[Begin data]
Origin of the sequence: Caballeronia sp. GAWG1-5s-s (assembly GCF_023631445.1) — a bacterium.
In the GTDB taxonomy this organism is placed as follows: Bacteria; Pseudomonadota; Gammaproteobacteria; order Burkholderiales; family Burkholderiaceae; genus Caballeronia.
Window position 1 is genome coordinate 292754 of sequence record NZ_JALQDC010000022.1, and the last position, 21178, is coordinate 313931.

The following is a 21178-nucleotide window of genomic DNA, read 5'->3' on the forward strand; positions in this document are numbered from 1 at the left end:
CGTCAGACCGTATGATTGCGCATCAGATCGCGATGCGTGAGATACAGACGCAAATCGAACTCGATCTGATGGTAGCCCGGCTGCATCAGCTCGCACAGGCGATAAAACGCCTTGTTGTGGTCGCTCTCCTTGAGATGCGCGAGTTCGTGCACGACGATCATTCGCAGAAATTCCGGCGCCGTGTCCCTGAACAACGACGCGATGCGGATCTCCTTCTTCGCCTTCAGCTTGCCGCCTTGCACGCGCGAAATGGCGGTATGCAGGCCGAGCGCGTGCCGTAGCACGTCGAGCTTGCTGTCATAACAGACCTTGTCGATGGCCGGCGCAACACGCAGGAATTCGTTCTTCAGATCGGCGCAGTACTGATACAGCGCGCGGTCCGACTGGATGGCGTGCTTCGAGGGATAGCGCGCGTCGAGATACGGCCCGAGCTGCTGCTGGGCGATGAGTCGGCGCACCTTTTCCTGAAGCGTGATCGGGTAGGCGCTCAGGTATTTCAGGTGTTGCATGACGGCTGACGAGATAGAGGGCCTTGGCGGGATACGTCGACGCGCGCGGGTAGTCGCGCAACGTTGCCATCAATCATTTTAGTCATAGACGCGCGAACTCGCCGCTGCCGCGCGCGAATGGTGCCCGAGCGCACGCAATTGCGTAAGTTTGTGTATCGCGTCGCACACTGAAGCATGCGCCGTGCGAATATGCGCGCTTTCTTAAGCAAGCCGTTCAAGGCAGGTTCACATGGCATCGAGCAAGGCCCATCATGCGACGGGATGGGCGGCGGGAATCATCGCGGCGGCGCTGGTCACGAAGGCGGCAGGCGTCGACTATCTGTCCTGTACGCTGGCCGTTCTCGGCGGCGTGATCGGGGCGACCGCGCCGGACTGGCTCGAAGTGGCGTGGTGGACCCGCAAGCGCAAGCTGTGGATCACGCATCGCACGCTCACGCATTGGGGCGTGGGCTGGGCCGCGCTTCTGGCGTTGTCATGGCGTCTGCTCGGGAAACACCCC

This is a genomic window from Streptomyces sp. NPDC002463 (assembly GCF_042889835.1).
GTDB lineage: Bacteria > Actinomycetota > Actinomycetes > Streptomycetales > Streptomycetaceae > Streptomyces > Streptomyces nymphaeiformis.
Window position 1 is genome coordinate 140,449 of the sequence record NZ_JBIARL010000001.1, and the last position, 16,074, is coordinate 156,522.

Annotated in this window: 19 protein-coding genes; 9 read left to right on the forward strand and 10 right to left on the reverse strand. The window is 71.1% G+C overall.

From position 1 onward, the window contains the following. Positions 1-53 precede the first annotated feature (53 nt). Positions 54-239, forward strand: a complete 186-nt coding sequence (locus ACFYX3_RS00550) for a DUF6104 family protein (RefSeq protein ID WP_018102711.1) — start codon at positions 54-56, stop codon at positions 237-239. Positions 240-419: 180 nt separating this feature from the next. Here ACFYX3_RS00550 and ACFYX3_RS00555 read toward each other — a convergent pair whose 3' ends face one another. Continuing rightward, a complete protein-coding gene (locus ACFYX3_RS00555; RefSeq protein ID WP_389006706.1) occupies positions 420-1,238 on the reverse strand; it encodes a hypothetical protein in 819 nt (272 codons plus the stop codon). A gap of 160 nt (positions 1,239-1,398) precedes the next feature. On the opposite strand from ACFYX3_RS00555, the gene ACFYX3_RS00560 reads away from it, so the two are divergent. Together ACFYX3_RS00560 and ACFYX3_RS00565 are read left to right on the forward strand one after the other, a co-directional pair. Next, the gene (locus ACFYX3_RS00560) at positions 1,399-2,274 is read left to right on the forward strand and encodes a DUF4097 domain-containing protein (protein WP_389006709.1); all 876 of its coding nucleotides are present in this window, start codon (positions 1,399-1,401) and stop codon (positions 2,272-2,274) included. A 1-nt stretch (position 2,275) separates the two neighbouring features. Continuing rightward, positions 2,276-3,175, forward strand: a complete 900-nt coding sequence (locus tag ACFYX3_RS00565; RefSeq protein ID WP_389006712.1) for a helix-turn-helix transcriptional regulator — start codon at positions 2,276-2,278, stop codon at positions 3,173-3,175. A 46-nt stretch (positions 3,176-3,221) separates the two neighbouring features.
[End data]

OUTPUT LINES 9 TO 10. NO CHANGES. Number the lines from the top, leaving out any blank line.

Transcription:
Annotated in this window: 19 protein-coding genes; 9 read left to right on the forward strand and 10 right to left on the reverse strand. The window is 71.1% G+C overall.

From position 1 onward, the window contains the following. Positions 1-53 precede the first annotated feature (53 nt). Positions 54-239, forward strand: a complete 186-nt coding sequence (locus ACFYX3_RS00550) for a DUF6104 family protein (RefSeq protein ID WP_018102711.1) — start codon at positions 54-56, stop codon at positions 237-239. Positions 240-419: 180 nt separating this feature from the next. Here ACFYX3_RS00550 and ACFYX3_RS00555 read toward each other — a convergent pair whose 3' ends face one another. Continuing rightward, a complete protein-coding gene (locus ACFYX3_RS00555; RefSeq protein ID WP_389006706.1) occupies positions 420-1,238 on the reverse strand; it encodes a hypothetical protein in 819 nt (272 codons plus the stop codon). A gap of 160 nt (positions 1,239-1,398) precedes the next feature. On the opposite strand from ACFYX3_RS00555, the gene ACFYX3_RS00560 reads away from it, so the two are divergent. Together ACFYX3_RS00560 and ACFYX3_RS00565 are read left to right on the forward strand one after the other, a co-directional pair. Next, the gene (locus ACFYX3_RS00560) at positions 1,399-2,274 is read left to right on the forward strand and encodes a DUF4097 domain-containing protein (protein WP_389006709.1); all 876 of its coding nucleotides are present in this window, start codon (positions 1,399-1,401) and stop codon (positions 2,272-2,274) included. A 1-nt stretch (position 2,275) separates the two neighbouring features. Continuing rightward, positions 2,276-3,175, forward strand: a complete 900-nt coding sequence (locus tag ACFYX3_RS00565; RefSeq protein ID WP_389006712.1) for a helix-turn-helix transcriptional regulator — start codon at positions 2,276-2,278, stop codon at positions 3,173-3,175. A 46-nt stretch (positions 3,176-3,221) separates the two neighbouring features.